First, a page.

Transportation Minister Israel Katz said on Sunday the government should ban the northern branch of the Islamic Movement in Israel.
“Today I raised the issue of outlawing the northern branch of the Islamic Movement, led by Sheikh Raed Salah,” said Katz.
“The prime minister firmly supports my position,” Katz said and indicated that he had previously established a team to examine the issue.
Katz noted that alongside this, “the activities of the extremists need to be neutralized.”
However, lamented Katz, the Justice Ministry, led by Tzipi Livni, “opposes the initiative.”
“How absurd that in all of the countries in the region they are outlawed, but in Israel they incite and strive freely against the existence of the state,” he said. “We must put an end to it.”
Katz was referring to the moves by Egypt, Saudi Arabia and other Arab countries to ban the Muslim Brotherhood, on which the Islamic Movement in Israel is based.
The Islamic Movement told The Jerusalem Post: “The Islamic Movement is rooted deeply in the Arab community.”
“We do not need any license from any Israeli side,” said its spokesman and lawyer, Zahy Nujeidat.
Katz has already raised the issue on a number of occasions, and the office of the transportation minister communicated to the Post that in private conversations with Prime Minister Binyamin Netanyahu a few months ago, he had agreed and said the situation was indeed absurd.
Welfare and Social Services Minister Meir Cohen (Yesh Atid) had commented at the time that the Islamic Movement incites among the Beduin in the South and causes radicalization, which needs to be prevented, noted Katz’s office.
Katz’s proposal came up in the discussion over a Ministerial Committee for the Non-Jewish Sector, which was formed on Sunday, following a ministerial vote.
Netanyahu will lead the panel, and Science and Technology Minister Yaakov Peri (Yesh Atid) will be acting chairman.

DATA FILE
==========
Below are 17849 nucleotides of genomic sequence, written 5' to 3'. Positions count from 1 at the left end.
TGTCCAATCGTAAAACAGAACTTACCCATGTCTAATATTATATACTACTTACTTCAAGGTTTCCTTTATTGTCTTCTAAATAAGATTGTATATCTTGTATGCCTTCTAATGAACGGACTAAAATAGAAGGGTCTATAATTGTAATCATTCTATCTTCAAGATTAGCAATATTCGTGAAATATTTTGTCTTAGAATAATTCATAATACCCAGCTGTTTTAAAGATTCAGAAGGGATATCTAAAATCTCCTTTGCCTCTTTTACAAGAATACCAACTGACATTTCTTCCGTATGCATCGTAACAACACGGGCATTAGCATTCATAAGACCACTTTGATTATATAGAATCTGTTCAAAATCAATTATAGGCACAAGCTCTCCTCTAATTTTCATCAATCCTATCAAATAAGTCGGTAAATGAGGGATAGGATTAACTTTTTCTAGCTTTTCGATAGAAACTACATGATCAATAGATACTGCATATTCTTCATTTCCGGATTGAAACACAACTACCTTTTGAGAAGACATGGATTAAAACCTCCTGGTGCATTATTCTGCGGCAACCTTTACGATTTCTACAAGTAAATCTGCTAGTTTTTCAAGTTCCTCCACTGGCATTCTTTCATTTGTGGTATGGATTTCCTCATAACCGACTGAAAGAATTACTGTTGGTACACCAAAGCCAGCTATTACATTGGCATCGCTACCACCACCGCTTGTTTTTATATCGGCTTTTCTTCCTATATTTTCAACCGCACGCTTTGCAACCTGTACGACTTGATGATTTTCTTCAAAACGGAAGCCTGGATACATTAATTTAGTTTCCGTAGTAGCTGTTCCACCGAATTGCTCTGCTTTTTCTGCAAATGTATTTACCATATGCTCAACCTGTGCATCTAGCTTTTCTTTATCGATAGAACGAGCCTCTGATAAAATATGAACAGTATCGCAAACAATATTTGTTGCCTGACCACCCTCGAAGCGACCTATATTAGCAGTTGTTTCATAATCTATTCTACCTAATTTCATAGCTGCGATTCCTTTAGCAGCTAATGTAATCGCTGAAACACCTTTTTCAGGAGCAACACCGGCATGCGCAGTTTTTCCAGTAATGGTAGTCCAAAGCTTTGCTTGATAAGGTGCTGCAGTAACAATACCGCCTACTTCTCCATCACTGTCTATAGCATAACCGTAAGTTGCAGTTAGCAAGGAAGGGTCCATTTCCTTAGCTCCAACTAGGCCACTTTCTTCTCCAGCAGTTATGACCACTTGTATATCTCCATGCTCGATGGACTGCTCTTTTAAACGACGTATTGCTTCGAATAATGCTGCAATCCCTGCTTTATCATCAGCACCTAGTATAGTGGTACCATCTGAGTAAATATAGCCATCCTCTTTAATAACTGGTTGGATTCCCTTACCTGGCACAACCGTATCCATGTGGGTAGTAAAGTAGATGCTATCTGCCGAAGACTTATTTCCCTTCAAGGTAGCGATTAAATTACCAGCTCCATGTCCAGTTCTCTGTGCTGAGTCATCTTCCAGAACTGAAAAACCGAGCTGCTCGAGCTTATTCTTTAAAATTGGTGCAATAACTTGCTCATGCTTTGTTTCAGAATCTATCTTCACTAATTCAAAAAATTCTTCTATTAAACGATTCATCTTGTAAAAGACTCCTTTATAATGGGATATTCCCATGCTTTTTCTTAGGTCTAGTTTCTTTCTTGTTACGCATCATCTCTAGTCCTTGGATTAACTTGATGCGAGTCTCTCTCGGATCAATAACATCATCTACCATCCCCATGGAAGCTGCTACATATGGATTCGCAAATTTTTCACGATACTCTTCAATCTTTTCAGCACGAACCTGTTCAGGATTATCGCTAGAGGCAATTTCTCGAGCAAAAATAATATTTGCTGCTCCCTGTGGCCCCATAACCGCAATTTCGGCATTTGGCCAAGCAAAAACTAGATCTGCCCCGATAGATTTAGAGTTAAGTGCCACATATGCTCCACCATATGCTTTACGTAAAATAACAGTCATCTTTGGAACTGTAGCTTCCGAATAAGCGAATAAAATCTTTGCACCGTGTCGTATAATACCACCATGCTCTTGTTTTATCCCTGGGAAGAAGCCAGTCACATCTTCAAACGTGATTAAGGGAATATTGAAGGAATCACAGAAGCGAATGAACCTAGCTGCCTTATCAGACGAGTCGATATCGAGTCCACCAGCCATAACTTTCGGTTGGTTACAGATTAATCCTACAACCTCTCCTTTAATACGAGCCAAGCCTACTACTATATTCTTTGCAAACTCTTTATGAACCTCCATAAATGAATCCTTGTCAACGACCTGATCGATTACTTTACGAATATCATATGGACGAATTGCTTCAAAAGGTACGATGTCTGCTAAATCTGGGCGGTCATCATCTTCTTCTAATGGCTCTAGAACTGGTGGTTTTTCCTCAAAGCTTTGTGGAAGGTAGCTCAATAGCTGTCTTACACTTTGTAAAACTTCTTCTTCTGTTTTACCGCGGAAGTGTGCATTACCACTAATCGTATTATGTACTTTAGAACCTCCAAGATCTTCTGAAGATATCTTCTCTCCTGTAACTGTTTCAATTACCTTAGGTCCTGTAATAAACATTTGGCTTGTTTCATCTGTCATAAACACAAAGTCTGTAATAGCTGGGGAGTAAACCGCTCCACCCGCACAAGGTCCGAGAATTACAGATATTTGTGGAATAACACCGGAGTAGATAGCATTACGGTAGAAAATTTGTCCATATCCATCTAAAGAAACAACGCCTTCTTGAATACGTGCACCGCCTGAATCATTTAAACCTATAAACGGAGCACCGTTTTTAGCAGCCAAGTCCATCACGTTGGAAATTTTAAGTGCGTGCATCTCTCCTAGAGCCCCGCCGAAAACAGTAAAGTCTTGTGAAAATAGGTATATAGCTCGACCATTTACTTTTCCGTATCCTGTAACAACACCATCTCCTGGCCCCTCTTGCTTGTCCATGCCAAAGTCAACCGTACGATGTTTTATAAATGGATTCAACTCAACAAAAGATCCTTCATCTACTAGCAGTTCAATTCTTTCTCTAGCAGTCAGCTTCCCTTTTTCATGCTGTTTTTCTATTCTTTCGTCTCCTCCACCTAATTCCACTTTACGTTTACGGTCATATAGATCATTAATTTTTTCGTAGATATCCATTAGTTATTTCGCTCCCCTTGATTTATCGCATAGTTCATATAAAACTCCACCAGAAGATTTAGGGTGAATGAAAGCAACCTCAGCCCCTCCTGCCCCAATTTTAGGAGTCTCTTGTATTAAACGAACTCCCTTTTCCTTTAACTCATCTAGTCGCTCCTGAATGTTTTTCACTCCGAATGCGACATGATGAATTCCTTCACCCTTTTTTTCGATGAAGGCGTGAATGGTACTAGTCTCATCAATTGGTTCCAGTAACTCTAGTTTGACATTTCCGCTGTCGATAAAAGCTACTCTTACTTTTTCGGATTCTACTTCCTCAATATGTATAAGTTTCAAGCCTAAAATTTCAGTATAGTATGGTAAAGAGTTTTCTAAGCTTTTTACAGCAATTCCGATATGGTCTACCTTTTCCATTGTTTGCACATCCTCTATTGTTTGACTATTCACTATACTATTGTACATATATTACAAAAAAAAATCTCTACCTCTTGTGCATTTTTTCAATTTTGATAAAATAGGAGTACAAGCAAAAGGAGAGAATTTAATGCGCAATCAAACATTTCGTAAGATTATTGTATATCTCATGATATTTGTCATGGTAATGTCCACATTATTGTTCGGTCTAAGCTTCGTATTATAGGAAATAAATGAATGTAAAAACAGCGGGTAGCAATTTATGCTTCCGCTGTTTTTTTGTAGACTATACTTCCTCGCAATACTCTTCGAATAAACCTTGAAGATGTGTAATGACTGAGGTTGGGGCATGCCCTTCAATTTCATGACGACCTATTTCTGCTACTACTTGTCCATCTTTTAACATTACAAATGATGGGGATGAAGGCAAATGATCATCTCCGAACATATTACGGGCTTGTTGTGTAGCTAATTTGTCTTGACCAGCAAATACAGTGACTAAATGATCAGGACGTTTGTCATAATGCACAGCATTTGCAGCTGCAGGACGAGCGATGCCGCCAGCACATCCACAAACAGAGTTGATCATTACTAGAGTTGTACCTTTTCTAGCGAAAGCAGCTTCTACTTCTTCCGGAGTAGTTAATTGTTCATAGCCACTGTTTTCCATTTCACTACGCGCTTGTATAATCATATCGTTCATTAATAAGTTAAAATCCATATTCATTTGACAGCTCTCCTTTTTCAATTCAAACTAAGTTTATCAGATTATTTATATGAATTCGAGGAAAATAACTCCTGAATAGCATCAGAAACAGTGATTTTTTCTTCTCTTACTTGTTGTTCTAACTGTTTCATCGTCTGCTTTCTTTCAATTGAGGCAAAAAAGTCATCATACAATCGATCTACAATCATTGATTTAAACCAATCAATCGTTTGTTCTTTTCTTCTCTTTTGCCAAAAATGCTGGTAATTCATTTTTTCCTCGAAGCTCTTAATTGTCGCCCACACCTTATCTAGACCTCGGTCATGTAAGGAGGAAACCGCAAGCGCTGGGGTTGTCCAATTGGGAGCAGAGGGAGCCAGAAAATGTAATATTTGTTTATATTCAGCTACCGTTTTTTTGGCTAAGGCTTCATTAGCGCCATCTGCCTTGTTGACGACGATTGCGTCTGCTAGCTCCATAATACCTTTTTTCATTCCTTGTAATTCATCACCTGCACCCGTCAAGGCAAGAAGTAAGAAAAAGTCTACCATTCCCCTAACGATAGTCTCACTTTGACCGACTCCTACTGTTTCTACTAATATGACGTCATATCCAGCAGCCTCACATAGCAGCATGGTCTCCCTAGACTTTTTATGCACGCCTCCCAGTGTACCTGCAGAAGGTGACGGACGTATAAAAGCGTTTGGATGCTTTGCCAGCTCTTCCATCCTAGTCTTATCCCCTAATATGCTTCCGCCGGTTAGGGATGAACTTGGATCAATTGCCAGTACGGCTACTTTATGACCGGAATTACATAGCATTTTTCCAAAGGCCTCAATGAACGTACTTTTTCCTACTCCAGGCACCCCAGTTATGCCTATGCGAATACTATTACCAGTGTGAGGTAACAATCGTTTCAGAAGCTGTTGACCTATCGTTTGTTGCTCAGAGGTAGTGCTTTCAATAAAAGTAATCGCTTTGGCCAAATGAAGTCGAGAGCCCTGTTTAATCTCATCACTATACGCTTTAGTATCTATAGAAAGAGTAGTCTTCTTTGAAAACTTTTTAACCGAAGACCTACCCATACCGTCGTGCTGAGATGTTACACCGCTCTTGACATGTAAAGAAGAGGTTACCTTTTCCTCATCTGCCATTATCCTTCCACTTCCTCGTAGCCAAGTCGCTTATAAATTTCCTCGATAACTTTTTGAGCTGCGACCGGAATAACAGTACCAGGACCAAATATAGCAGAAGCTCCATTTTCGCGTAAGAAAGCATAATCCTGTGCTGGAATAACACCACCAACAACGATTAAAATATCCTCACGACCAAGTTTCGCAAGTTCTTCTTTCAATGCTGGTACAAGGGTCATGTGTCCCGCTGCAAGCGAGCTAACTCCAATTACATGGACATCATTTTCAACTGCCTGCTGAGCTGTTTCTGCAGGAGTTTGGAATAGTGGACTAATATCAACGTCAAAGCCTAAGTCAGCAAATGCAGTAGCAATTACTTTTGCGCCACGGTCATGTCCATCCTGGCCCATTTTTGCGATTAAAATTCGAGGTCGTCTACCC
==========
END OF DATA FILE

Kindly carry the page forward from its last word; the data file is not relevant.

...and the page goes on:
The committee will deal with issues connected to the minority population in matters including employment, welfare, education, health and economic development. Its goal is to integrate non-Jewish citizens into society and the economy.
“The State of Israel should begin a real revolution in budgeting resources for the Arab population and act for full equality between all citizens of Israel - Arab and Jewish,” Peri said.
The minister called his new position an important one, which he plans to use to correct injustices toward the Israeli-Arab population.
“The great potential in the Arab population in Israel is priceless and the committee will make sure it comes to fruition,” Peri added.
Besides Katz, Livni and Cohen, the committee will also include Finance Minister Yair Lapid, Public Security Minister Yitzhak Aharonovitch, Construction and Housing Minister Uri Ariel, Environmental Protection Minister Amir Peretz, Education Minister Shai Piron, Tourism Minister Uzi Landau, Interior Minister Gideon Sa’ar, Negev and Galilee Development Minister Silvan Shalom, Economy Minister Naftali Bennett and Agriculture Minister Yair Shamir.
Amnon Be’eri-Sulitzeanu, co-executive director of the Abraham Fund Initiatives, told the Post: “We welcome the decision of the government and we think it is an important move in the right direction.”
The important thing, he said, is that the committee will coordinate between all the government ministries and include Arab representatives from academia, MKs and so on.
The committee should avoid being dominated by Jews only, since it is not advisable to deal with the Arab sector without senior Arab leaders.
Asked about Katz’s initiative to ban the Islamic Movement, Be’eri-Sulitzeanu responded that “instead of taking unrealistic positions, the government should find ways to start a dialogue with the movement.”
“The Islamic Movement is part of Arab society,” even if the government does not agree with everything it says, he added, noting that such a ban “will not cause its support to disappear.”